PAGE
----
The control PSG, delayed to 7 months postoperatively instead of the originally planned 3 months postoperatively due to school holidays and the patient not coming for follow-ups, showed AHI to be 15/h, i.e., an increase of 4.7/h compared with baseline PSG. The Epworth Sleepiness Scale score was estimated at 4/24, indicating a marked improvement in sleep quality.

thumbnail Fig. 1

Lingual protrusion limited by a short lingual frenulum (right photograph) and the protrusion immediately after surgery (left photograph).

thumbnail Fig. 2

Presence of a short lingual frenulum limiting the elevation of the tongue (right photograph) and a postoperative photograph of the lingual frenectomy (left photograph).

Comments

The purpose of the comprehensive management was to provide physiological, or even etiological, treatment to a patient who did not wish to undergo the usual treatment for OSA and who could not benefit from a mandibular advancement orthosis because she was still growing. The results obtained in the present case do not allow us to draw a conclusion because of several elements.

First, the patient gained approximately 15 kg during the time between the two PSGs, between January and September 2018, with no changes in the body and a metabolic and non-athletic profile. This represents a major confounding factor.

Second, the Epworth Sleepiness Scale is a questionnaire containing eight questions about the subjective elements of everyday life; between the two PSGs, the period of school holidays, which is spent outside the school, is not the same as the active scholastic period regarding the circadian rhythms. This may explain the low score obtained in September 2018.

Third, the follow-up observations by the physiotherapist are not reliable in this patient who proved to be less compliant with follow-up visits, in general.

Fourth, the use of an H1 antihistamine and a benzodiazepine (independent sources of sleepiness and sleep pattern disruption), whose dosage and adherence varied, represent as many confounding factors as possible to the relationship that was sought to be established in the present case.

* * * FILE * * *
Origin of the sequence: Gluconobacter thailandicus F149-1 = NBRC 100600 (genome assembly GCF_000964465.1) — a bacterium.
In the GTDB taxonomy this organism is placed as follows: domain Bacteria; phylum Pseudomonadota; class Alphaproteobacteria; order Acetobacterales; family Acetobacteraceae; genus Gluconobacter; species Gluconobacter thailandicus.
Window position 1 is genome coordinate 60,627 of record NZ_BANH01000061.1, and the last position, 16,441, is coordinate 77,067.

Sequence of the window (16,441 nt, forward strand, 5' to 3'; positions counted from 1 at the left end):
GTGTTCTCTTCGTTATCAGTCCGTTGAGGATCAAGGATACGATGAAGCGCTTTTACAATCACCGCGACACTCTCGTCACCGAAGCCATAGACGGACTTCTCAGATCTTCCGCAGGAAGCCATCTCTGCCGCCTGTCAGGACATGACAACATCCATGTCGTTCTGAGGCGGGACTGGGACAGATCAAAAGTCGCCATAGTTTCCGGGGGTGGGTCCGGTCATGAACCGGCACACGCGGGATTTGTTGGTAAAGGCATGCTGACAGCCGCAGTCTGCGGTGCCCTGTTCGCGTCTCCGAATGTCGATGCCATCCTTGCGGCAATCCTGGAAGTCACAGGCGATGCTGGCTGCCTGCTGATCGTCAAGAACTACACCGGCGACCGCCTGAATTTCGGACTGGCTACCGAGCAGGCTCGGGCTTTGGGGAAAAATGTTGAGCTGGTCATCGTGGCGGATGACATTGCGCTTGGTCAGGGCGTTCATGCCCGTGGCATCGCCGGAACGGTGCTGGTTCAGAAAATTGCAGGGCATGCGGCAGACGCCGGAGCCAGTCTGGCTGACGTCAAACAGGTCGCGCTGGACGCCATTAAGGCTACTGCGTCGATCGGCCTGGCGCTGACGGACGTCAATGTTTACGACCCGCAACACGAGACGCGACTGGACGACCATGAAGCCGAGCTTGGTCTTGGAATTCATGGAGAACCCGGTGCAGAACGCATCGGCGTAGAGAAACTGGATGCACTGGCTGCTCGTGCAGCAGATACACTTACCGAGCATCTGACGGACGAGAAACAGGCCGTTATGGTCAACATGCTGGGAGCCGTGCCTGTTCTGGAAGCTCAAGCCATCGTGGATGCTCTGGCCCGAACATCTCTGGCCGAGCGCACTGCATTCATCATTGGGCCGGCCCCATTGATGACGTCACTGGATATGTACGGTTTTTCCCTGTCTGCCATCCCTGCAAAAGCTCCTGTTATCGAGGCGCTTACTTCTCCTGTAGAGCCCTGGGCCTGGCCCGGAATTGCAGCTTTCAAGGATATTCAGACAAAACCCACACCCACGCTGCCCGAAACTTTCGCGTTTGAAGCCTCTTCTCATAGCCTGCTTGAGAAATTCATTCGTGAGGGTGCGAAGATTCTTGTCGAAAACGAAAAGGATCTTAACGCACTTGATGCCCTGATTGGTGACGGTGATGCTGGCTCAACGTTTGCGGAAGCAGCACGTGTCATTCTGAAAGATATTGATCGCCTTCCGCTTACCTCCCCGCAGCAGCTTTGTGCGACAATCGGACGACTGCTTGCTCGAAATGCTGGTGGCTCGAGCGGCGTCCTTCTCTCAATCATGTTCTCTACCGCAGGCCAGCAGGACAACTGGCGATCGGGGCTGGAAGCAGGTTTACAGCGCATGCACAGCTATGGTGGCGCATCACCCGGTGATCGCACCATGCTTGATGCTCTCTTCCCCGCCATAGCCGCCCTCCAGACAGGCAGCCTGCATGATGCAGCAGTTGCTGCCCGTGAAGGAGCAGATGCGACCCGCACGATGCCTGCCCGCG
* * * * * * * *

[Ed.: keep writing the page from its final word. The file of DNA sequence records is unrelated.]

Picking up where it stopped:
In the literature, there are no studies on a direct association between tongue mobility disorders and OSA. However, ankyloglossia can cause, among other things, malocclusion as well as a projection of the alveolar processes and thus of the basal bone and their relationships, influencing the dysfunction of the adjoining strap muscles. These phenomena are all the more significant during the growth phase. These elements could be related to OSA [3].

Conclusion

On the basis of biological knowledge, it is plausible that anatomical and functional factors promote OSA onset or aggravation. However, the present case does not allow us to draw any preliminary conclusions corroborating this statement, but it may help gain the attention of the scientific community to study this relationship.

Conflicts of interests

The author declare that they have no conflicts of interest in relation to this article.

References

  1. Vecchierini MF, Laaban JP, Desjobert M, Gagnadoux F, Chabolle F, Meurice JC, et al. Stratégie thérapeutique du SAHOS intégrant les traitements associés? Rev Mal Respir 2010;27(Suppl 3):S166–S178. [CrossRef] [PubMed] [Google Scholar]
  2. Breton Torres I, Fournier M. Rééducation du temps buccal de la déglutition salivaire et des dyspraxies orofaciales. Bilan et rééducation − EMC-Odontologie 2016;12:1–14; 23–490-D-15. [Google Scholar]
  3. Guilleminault C, Huseni S, Lo L. A frequent phenotype for paediatric sleep apnoea: short lingual frenulum. ERJ Open Res 2016;2:pii.00043-2016. [Google Scholar]

All Figures

thumbnail Fig. 1

Lingual protrusion limited by a short lingual frenulum (right photograph) and the protrusion immediately after surgery (left photograph).

In the text
thumbnail Fig. 2

Presence of a short lingual frenulum limiting the elevation of the tongue (right photograph) and a postoperative photograph of the lingual frenectomy (left photograph).

In the text